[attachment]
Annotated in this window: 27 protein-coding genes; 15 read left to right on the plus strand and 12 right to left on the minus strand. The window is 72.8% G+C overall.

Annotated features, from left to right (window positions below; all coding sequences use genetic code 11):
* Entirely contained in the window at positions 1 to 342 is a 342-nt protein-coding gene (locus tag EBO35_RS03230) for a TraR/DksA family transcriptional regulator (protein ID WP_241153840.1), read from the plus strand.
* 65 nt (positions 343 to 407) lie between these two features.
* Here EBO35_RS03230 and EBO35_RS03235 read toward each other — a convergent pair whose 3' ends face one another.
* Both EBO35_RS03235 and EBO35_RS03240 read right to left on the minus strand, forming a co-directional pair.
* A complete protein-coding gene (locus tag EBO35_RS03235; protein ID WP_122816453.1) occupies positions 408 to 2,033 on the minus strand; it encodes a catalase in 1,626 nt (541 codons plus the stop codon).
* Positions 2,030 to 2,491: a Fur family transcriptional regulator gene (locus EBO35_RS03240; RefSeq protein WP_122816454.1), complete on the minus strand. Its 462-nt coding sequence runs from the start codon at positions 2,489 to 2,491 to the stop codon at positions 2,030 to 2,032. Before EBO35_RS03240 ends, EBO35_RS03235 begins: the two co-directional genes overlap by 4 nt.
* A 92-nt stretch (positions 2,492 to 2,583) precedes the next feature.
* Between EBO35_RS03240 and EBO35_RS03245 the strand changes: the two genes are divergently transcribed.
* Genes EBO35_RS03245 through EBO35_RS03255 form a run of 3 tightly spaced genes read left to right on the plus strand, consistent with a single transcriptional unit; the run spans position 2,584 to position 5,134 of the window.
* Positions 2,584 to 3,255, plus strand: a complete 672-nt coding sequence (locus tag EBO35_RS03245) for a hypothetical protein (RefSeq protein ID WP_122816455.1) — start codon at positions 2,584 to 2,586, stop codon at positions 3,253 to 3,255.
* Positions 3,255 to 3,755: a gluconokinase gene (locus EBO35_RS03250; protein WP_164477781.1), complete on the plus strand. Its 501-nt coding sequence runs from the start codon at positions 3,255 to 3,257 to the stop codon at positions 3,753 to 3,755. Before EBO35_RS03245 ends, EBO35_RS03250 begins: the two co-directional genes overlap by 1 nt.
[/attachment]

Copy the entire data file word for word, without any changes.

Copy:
Annotated in this window: 27 protein-coding genes; 15 read left to right on the plus strand and 12 right to left on the minus strand. The window is 72.8% G+C overall.

Annotated features, from left to right (window positions below; all coding sequences use genetic code 11):
* Entirely contained in the window at positions 1 to 342 is a 342-nt protein-coding gene (locus tag EBO35_RS03230) for a TraR/DksA family transcriptional regulator (protein ID WP_241153840.1), read from the plus strand.
* 65 nt (positions 343 to 407) lie between these two features.
* Here EBO35_RS03230 and EBO35_RS03235 read toward each other — a convergent pair whose 3' ends face one another.
* Both EBO35_RS03235 and EBO35_RS03240 read right to left on the minus strand, forming a co-directional pair.
* A complete protein-coding gene (locus tag EBO35_RS03235; protein ID WP_122816453.1) occupies positions 408 to 2,033 on the minus strand; it encodes a catalase in 1,626 nt (541 codons plus the stop codon).
* Positions 2,030 to 2,491: a Fur family transcriptional regulator gene (locus EBO35_RS03240; RefSeq protein WP_122816454.1), complete on the minus strand. Its 462-nt coding sequence runs from the start codon at positions 2,489 to 2,491 to the stop codon at positions 2,030 to 2,032. Before EBO35_RS03240 ends, EBO35_RS03235 begins: the two co-directional genes overlap by 4 nt.
* A 92-nt stretch (positions 2,492 to 2,583) precedes the next feature.
* Between EBO35_RS03240 and EBO35_RS03245 the strand changes: the two genes are divergently transcribed.
* Genes EBO35_RS03245 through EBO35_RS03255 form a run of 3 tightly spaced genes read left to right on the plus strand, consistent with a single transcriptional unit; the run spans position 2,584 to position 5,134 of the window.
* Positions 2,584 to 3,255, plus strand: a complete 672-nt coding sequence (locus tag EBO35_RS03245) for a hypothetical protein (RefSeq protein ID WP_122816455.1) — start codon at positions 2,584 to 2,586, stop codon at positions 3,253 to 3,255.
* Positions 3,255 to 3,755: a gluconokinase gene (locus EBO35_RS03250; protein WP_164477781.1), complete on the plus strand. Its 501-nt coding sequence runs from the start codon at positions 3,255 to 3,257 to the stop codon at positions 3,753 to 3,755. Before EBO35_RS03245 ends, EBO35_RS03250 begins: the two co-directional genes overlap by 1 nt.